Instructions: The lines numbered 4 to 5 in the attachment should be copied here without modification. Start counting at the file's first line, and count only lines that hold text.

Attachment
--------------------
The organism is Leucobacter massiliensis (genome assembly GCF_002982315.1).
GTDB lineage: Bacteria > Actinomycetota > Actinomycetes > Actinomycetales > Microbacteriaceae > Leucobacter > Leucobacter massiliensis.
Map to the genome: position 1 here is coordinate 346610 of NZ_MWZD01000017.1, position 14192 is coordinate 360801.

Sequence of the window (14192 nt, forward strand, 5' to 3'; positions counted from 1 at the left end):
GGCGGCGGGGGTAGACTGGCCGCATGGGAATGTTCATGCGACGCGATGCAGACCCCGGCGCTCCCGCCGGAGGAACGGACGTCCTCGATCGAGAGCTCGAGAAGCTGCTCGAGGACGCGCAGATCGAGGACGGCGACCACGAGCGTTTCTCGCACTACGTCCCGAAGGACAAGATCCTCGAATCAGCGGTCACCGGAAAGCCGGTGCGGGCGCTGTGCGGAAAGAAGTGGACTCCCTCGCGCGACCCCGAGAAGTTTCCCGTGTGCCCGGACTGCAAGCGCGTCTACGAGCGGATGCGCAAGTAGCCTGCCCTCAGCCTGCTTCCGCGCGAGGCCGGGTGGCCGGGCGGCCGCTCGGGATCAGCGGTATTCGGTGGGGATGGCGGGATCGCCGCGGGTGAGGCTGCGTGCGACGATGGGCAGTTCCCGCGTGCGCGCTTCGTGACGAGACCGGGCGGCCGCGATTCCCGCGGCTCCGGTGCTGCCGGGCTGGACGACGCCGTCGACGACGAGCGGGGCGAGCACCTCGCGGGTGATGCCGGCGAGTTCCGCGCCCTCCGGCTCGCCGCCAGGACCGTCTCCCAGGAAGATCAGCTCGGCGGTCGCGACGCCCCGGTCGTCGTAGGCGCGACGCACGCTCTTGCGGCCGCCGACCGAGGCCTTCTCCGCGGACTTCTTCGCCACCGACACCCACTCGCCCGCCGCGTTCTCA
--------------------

Sequence of the window (14192 nt, forward strand, 5' to 3'; positions counted from 1 at the left end):
GGCGGCGGGGGTAGACTGGCCGCATGGGAATGTTCATGCGACGCGATGCAGACCCCGGCGCTCCCGCCGGAGGAACGGACGTCCTCGATCGAGAGCTCGAGAAGCTGCTCGAGGACGCGCAGATCGAGGACGGCGACCACGAGCGTTTCTCGCACTACGTCCCGAAGGACAAGATCCTCGAATCAGCGGTCACCGGAAAGCCGGTGCGGGCGCTGTGCGGAAAGAAGTGGACTCCCTCGCGCGACCCCGAGAAGTTTCCCGTGTGCCCGGACTGCAAGCGCGTCTACGAGCGGATGCGCAAGTAGCCTGCCCTCAGCCTGCTTCCGCGCGAGGCCGGGTGGCCGGGCGGCCGCTCGGGATCAGCGGTATTCGGTGGGGATGGCGGGATCGCCGCGGGTGAGGCTGCGTGCGACGATGGGCAGTTCCCGCGTGCGCGCTTCGTGACGAGACCGGGCGGCCGCGATTCCCGCGGCTCCGGTGCTGCCGGGCTGGACGACGCCGTCGACGACGAGCGGGGCGAGCACCTCGCGGGTGATGCCGGCGAGTTCCGCGCCCTCCGGCTCGCCGCCAGGACCGTCTCCCAGGAAGATCAGCTCGGCGGTCGCGACGCCCCGGTCGTCGTAGGCGCGACGCACGCTCTTGCGGCCGCCGACCGAGGCCTTCTCCGCGGACTTCTTCGCCACCGACACCCACTCGCCCGCCGCGTTCTCA